Teal Hunting

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Published on: Aug. 2, 2004

Last revision: Nov. 16, 2010

You watch the skies with anticipation as the sun peeks over the horizon. The air is silent until you hear what sounds like a glider passing only inches over your head.The air fairly sizzles with the sound of raw speed. Looking up, you spot a flight of small ducks bearing the iridescent wing patches of blue-winged teal.

The soul-stirring sound of these winged rockets is one that many dedicated duck hunters never hear. That's because teal hunting usually occurs very early in the fall. It is so different in many respects from later season hunting that many waterfowlers simply aren't geared for it mentally. It seems so out of place to don lightweight, green-colored camo and to wear mosquito repellent for a duck hunt. It seems more like dove hunting than waterfowling.

Teal provide a great way for duck hunters to get motivated for the main portion of duck season. It's also a lot cheaper to hunt the early teal season than it is to hunt ducks in cold weather. It requires less gear, and hunting areas are usually easier to reach. As a bonus, skill with a duck call is less crucial with teal than with mallards, gadwalls, pintails and other fall ducks.

Your Teal Hunting Outfit

Basic teal hunting gear starts with lightweight waders or hip boots. The ones you use for fishing during the spring and summer will suffice. Any dark color pants will work, since they will be mostly covered by waders or boots. Because you'll be hiding in green foliage, wear a dark green or camouflage shirt or jacket that blends with green leaves or mud.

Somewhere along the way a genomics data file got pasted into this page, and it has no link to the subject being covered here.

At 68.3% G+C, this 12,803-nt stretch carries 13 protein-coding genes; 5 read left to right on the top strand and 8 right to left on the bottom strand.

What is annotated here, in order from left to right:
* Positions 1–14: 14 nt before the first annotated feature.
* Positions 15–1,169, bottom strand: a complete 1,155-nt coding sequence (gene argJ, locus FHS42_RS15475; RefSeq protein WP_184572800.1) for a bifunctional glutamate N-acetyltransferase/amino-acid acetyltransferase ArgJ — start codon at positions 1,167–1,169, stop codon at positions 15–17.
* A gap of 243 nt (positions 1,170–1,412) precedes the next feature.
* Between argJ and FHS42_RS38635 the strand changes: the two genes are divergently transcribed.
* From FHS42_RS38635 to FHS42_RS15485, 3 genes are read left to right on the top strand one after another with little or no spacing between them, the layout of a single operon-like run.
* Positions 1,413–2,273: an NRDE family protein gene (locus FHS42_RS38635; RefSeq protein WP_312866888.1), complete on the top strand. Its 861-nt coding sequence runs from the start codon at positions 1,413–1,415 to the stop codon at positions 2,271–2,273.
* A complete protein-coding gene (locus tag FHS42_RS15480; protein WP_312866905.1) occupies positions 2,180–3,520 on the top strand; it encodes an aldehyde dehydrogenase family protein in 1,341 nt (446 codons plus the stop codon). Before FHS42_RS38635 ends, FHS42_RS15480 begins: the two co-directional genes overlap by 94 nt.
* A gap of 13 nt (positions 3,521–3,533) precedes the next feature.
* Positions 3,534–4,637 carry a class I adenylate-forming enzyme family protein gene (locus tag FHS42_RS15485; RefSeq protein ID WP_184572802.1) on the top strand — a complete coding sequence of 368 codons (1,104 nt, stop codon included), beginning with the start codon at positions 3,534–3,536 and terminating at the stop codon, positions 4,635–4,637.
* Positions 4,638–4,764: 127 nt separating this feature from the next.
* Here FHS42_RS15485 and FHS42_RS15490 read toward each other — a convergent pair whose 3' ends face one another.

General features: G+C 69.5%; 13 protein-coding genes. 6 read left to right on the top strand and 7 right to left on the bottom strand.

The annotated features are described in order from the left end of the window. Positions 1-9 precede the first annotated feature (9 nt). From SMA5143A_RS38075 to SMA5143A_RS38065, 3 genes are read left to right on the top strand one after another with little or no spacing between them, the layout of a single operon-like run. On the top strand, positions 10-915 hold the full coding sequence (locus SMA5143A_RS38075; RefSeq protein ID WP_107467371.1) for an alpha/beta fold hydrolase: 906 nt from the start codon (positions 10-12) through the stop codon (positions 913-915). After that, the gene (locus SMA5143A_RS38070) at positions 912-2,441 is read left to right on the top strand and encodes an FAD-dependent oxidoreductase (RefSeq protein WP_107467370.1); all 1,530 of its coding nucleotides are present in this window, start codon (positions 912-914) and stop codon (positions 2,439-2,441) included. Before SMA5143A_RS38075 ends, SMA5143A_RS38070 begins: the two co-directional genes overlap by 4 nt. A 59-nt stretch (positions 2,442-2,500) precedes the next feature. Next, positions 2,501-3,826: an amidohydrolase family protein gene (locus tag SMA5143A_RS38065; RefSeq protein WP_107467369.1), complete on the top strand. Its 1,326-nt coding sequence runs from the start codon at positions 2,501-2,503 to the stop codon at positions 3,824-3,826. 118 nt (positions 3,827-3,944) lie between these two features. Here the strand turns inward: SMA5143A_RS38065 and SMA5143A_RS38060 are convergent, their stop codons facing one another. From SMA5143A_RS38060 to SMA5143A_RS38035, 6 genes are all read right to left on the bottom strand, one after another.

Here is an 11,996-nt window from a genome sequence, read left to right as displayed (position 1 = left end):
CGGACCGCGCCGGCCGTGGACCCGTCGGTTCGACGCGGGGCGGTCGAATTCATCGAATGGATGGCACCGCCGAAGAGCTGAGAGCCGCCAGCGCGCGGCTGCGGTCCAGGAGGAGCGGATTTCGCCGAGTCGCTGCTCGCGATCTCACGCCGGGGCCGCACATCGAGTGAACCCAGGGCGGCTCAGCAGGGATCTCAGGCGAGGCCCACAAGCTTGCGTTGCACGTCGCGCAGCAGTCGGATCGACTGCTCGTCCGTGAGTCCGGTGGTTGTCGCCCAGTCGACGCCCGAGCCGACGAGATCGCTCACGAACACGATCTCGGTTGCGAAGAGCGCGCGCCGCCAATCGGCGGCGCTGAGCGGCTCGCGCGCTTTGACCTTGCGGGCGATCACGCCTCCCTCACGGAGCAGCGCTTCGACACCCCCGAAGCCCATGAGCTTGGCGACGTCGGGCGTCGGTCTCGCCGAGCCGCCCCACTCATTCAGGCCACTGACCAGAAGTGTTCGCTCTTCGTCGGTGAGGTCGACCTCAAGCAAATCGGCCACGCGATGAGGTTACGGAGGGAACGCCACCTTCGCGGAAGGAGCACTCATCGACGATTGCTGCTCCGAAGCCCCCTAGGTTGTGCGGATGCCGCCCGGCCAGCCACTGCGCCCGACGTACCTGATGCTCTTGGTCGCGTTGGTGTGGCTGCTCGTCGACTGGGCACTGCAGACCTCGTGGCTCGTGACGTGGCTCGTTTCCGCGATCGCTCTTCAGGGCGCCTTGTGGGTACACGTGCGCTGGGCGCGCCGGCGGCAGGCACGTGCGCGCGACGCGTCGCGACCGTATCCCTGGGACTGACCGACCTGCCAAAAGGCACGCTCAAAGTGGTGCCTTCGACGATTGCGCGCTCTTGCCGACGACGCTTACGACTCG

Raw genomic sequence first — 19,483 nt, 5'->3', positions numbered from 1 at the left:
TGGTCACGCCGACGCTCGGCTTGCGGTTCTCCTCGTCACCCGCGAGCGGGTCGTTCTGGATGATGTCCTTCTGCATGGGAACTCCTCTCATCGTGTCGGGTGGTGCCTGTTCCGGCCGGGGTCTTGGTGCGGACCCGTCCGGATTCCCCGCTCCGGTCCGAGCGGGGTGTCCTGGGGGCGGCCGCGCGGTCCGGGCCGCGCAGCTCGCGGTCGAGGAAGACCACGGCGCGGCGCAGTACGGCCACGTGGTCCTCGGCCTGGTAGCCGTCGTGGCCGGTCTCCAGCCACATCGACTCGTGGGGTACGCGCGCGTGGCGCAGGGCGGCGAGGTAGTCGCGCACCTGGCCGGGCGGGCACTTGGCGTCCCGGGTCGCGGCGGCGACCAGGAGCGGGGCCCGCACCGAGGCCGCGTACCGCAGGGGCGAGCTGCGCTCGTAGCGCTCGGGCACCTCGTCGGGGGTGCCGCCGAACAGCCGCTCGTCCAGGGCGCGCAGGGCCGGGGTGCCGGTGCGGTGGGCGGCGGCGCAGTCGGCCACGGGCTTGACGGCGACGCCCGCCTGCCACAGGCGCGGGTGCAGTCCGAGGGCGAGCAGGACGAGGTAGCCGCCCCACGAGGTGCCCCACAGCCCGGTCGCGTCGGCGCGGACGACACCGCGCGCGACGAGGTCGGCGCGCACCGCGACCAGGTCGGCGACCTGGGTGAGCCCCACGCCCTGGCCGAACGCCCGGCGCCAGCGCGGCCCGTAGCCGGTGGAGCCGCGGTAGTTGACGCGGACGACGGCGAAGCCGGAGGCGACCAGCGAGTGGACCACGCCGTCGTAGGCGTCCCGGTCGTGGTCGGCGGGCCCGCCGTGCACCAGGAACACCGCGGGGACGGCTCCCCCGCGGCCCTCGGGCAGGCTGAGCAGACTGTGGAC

I prefer a shirt heavy enough to thwart pesky mosquitoes because I can tolerate heat more than being bitten by insects. A mosquito head net is inexpensive, yet priceless. It protects your neck and face from gnats and mosquitoes, and camouflages your face. Top off your outfit with a dark camo cap and hat, and you are ready to hunt teal.

Teal Equipment

A spread of only 12 to 15 mallard hen decoys makes a suitable spread for teal. Know the depth of the water you will be hunting over, and rig the weights accordingly. Normally 2 to 3 feet is plenty of string for teal decoys. It's better to be too long than too short when it comes to rigging weight strings.

Calling can be helpful at times, but

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